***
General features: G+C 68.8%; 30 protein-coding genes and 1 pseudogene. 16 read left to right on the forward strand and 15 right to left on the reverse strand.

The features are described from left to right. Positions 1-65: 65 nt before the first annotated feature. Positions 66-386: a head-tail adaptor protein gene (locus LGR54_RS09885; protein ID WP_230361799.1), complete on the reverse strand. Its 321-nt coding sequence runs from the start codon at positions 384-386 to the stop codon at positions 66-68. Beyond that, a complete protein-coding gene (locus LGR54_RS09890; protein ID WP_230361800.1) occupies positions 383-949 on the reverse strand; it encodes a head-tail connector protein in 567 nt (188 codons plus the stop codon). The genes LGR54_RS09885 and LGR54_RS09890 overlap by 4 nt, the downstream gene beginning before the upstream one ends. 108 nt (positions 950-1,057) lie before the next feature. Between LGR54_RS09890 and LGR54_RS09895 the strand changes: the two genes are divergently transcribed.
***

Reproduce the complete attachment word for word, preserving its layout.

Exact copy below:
General features: G+C 68.8%; 30 protein-coding genes and 1 pseudogene. 16 read left to right on the forward strand and 15 right to left on the reverse strand.

The features are described from left to right. Positions 1-65: 65 nt before the first annotated feature. Positions 66-386: a head-tail adaptor protein gene (locus LGR54_RS09885; protein ID WP_230361799.1), complete on the reverse strand. Its 321-nt coding sequence runs from the start codon at positions 384-386 to the stop codon at positions 66-68. Beyond that, a complete protein-coding gene (locus LGR54_RS09890; protein ID WP_230361800.1) occupies positions 383-949 on the reverse strand; it encodes a head-tail connector protein in 567 nt (188 codons plus the stop codon). The genes LGR54_RS09885 and LGR54_RS09890 overlap by 4 nt, the downstream gene beginning before the upstream one ends. 108 nt (positions 950-1,057) lie before the next feature. Between LGR54_RS09890 and LGR54_RS09895 the strand changes: the two genes are divergently transcribed.